Octocat pixel art animation

Join us for Craftwork London on 9 November

Greetings, London! Join us on 9 November for our latest Craftwork event. This workshop is open to developers of any skill level who want to learn how to use the GitHub API to build better developer workflows. We’ll have stickers for everyone, too. GitHubbers will walk attendees through the process of creating their first GitHub App. This workshop will cover:

  • Introduction to the GitHub Apps flow
  • Probot, a great tool for getting started building GitHub Apps
  • Hosting code with Glitch

Beginners welcome

Craftwork is a hands-on workshop for learning how to build GitHub Apps—tools that can help make you and your team more productive with GitHub. The atmosphere is casual and informal; we’ll all be working together and helping each other out to build or first GitHub Apps. You will be able to work at your own pace with the help of a GitHubber nearby in case you run into any trouble.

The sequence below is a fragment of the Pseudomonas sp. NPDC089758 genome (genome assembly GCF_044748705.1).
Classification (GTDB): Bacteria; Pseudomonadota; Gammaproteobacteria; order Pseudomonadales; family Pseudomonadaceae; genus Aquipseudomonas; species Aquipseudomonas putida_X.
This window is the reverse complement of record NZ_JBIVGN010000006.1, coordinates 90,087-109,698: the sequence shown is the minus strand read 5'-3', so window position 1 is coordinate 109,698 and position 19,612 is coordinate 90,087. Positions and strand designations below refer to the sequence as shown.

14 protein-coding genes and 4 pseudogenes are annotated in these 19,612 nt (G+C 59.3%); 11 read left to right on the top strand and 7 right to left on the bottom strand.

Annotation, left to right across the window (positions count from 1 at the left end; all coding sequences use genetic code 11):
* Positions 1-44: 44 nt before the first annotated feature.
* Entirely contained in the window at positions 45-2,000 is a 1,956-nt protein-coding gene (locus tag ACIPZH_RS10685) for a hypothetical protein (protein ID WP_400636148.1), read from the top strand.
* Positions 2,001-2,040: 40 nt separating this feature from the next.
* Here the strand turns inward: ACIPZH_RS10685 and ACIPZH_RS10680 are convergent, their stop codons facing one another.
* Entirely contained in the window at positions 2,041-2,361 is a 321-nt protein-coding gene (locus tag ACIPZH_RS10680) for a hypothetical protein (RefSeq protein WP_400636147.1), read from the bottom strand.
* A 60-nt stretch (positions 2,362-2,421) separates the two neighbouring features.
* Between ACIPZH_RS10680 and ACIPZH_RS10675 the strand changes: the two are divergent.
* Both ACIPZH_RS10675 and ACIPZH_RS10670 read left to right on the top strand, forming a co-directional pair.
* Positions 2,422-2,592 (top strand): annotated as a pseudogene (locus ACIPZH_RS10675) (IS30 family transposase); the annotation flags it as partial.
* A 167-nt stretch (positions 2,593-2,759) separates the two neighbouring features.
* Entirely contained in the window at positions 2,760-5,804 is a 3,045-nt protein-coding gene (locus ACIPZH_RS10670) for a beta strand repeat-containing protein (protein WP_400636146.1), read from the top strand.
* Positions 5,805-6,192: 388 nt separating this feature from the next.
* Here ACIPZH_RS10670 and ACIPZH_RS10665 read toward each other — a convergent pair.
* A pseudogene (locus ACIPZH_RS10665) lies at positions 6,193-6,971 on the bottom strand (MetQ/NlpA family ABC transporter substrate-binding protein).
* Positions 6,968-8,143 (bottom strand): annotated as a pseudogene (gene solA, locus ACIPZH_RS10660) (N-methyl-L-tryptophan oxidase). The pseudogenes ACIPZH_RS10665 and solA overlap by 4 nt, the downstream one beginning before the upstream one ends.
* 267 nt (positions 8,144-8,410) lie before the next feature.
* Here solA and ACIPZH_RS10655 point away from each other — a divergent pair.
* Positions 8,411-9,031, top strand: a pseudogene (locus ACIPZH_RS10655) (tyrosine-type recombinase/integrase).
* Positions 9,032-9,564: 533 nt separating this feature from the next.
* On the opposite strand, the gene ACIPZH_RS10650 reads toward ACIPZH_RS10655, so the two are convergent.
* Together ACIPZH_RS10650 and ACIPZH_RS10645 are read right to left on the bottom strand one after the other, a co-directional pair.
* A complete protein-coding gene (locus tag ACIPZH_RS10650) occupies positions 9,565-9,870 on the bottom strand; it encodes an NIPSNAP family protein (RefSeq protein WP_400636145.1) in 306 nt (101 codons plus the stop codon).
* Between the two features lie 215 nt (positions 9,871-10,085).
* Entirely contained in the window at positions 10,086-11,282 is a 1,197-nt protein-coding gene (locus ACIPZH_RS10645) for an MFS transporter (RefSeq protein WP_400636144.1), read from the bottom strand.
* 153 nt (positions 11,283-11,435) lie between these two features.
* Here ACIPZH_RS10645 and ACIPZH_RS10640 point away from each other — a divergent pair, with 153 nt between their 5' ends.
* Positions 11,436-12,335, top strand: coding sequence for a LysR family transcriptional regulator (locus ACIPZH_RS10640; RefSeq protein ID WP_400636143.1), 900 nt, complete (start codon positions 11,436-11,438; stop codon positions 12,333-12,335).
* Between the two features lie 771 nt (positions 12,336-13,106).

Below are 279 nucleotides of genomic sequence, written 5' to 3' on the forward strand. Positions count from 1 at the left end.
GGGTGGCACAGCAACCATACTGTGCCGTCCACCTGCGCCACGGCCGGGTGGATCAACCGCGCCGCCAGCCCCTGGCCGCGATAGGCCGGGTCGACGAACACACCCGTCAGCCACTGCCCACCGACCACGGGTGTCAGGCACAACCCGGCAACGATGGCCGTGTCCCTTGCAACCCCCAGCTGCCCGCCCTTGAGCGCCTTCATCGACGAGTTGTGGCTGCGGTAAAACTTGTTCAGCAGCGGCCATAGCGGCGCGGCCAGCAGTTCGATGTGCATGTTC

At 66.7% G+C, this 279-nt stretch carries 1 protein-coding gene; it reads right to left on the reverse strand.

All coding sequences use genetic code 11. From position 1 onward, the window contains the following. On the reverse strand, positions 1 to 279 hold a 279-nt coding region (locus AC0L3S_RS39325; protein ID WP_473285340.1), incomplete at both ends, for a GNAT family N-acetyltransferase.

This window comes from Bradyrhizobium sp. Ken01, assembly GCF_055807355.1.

You’ll leave with a working GitHub App, deployed and ready to use, and the confidence to continue building the tools you need to be more productive with your open source project, or at your work.


For: Beginner and experienced developers alike who are looking to extend GitHub with apps
When? 9 November 2018, 7-10 pm GMT
Where? Uncommon, 1 Long Ln, London SE1 4PG, UK

If you do not yet have a GitHub account, be sure create one before the event. It’s fast, easy, and free. Food and refreshments will also be provided. If you have any dietary restrictions, please let us know during registration.

RSVP here

EU copyright update—GitHub goes to Brussels

Continuing our work on EU copyright reform, last week GitHub visited Brussels to host an event for developers and policymakers about open source and copyright. During our trip, we also met with EU policymakers who are negotiating the final details of the EU Copyright Directive. Read on for a full event recap and to get the latest on where things stand for open source in the current negotiations.